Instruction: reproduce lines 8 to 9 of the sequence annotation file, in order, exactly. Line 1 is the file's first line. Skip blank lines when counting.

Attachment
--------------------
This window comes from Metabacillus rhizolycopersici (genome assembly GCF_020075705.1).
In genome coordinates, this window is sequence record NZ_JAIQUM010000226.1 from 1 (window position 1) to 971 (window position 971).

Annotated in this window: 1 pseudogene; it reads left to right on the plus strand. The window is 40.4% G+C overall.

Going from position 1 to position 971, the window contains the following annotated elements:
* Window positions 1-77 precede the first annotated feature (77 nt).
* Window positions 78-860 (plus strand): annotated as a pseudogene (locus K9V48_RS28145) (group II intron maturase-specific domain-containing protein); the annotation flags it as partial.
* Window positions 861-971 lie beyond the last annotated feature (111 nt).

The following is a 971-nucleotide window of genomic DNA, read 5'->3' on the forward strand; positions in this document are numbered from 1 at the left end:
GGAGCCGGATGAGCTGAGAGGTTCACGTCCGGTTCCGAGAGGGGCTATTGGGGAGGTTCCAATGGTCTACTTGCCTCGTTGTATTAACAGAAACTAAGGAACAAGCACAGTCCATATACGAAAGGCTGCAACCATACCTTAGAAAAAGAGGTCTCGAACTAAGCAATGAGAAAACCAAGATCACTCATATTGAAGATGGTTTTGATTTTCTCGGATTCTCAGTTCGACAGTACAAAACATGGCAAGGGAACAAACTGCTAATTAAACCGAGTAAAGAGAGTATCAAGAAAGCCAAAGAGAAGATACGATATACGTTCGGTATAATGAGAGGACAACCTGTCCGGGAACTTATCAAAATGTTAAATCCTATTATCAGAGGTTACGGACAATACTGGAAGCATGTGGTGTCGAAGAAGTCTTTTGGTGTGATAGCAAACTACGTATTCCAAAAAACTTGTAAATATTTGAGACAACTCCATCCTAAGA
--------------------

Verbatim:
The following is a 971-nucleotide window of genomic DNA, read 5'->3' on the forward strand; positions in this document are numbered from 1 at the left end:
GGAGCCGGATGAGCTGAGAGGTTCACGTCCGGTTCCGAGAGGGGCTATTGGGGAGGTTCCAATGGTCTACTTGCCTCGTTGTATTAACAGAAACTAAGGAACAAGCACAGTCCATATACGAAAGGCTGCAACCATACCTTAGAAAAAGAGGTCTCGAACTAAGCAATGAGAAAACCAAGATCACTCATATTGAAGATGGTTTTGATTTTCTCGGATTCTCAGTTCGACAGTACAAAACATGGCAAGGGAACAAACTGCTAATTAAACCGAGTAAAGAGAGTATCAAGAAAGCCAAAGAGAAGATACGATATACGTTCGGTATAATGAGAGGACAACCTGTCCGGGAACTTATCAAAATGTTAAATCCTATTATCAGAGGTTACGGACAATACTGGAAGCATGTGGTGTCGAAGAAGTCTTTTGGTGTGATAGCAAACTACGTATTCCAAAAAACTTGTAAATATTTGAGACAACTCCATCCTAAGA